This preview shows pages 1–10. Sign up to view the full content.
This preview has intentionally blurred sections. Sign up to view the full version.
View Full DocumentThis preview has intentionally blurred sections. Sign up to view the full version.
View Full DocumentThis preview has intentionally blurred sections. Sign up to view the full version.
View Full DocumentThis preview has intentionally blurred sections. Sign up to view the full version.
View Full DocumentThis preview has intentionally blurred sections. Sign up to view the full version.
View Full Document
Unformatted text preview: —
EXAMPLE 5.2 Initial Conditions to Excite Specific Mode Find the initial conditions that need to be applied to the system shown in Fig. 5.4 so as to make it
Vibrate in (a) the ﬁrst mode, and (b) the second mode. Solution:
Approach: Specify the solution to be obtained for the ﬁrst or second mode from the general solution for arbitrary initial conditions and solve the resulting equations.
For arbitrary initial conditions, the motion of the masses is described by Eq. (5.15). In the pres
ent case, r1 = 1 and r2 = — 1, so Eq. (5.15) reduces to Eq. (E.10) of Example 5.1: 261(1) = Xﬁl)c0s (.13! + (151) + XSDCOS (.lﬁt + (1)2)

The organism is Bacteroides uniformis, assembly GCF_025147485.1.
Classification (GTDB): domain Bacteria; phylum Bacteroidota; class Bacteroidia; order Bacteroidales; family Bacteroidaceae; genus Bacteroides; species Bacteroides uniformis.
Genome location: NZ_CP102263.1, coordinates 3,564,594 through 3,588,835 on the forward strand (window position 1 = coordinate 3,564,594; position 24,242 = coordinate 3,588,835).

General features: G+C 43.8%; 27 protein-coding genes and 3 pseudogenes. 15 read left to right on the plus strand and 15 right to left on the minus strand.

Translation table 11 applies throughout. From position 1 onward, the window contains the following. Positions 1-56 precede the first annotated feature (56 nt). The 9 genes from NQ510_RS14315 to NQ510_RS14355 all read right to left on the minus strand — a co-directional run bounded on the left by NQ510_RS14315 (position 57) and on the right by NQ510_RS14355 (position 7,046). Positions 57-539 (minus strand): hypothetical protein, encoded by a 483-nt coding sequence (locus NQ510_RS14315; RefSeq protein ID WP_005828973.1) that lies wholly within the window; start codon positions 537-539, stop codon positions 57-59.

m m 2620:) = XSDCOS (,lﬁt + (bl) — XSDCOS (11%1‘ + (112)
m m Assuming the initial conditions as in Eq. (5.16), the constants X S”, X 32), (1)1. and (152 can be obtained
from Eq. (5.18), using r1 = l and r2 = —1: (El) 1 . ' 1/2 '
Xi” = —5{[x1(0) + x2<0>12 + %[x1(0> + mow} (E 2)
2) 1 2 m  ~ 2 U2
Xi = —5 [—x1(0) + x2(0)1 + §[x1(0) x2(0)] (13.3)
(b _ W1 {—Wwo) + MON} (E 4)
1 VI? MD) + x2(0)l ' 392 CHAPTER 5 TWO DEGREE OF FREEDOM SYSTEMS #1 W7 mo) — 19(0)]
(1)2 — tan (E.5)
V 3k [—X1(0) + X2(0)l
a. The ﬁrst normal mode of the system is given by Eq. (E.8) of Example 5.1:
X31) cos <1 [gt + (1)1)
x<”(t) = (E.6) m Xﬁl)cos< it + dbl) Comparison of Eqs. (El) and (E6) shows that the motion of the system is identical with the ﬁrst
normal mode only if X 32) = 0. This requires that (from Eq. E.3) X1(0) = 162(0) and i1(0) = i2(0) (E7) b. The second normal mode of the system is given by Eq. (E9) of Example 5.1: 38%) = (13.8) Comparison of Eqs. (El) and (E8) shows that the motion of the system coincides with the second
normal mode only if X3” = 0. This implies that (from Eq. E.2) 161(0) = —xz(0) and IMO) = 'i2(0) (E9) 5.4 TORSIONAL SYSTEM 397 — Natural Frequencies of a Marine Engine Propeller EXAMPLE 5.5 The schematic diagram of a marine engine connected to a propeller through gears is shown in
Fig. 5.8(a). The mass moments of inertia of the ﬂywheel, engine, gear 1, gear 2, and the propeller
(in kgmz) are 9000, 1000, 250, 150, and 2000, respectively. Find the natural frequencies and mode
shapes of the system in torsional Vibration. Solution
Approach: Find the equivalent mass moments of inertia of all rotors with respect to one rotor and
use a two degree of freedom model. Assumptions
1. The ﬂywheel can be considered to be stationary (ﬁxed) since its mass moment of inertia is very
large compared to that of other rotors.
2. The engine and gears can be replaced by a single equivalent rotor. Gear 1,40 teeth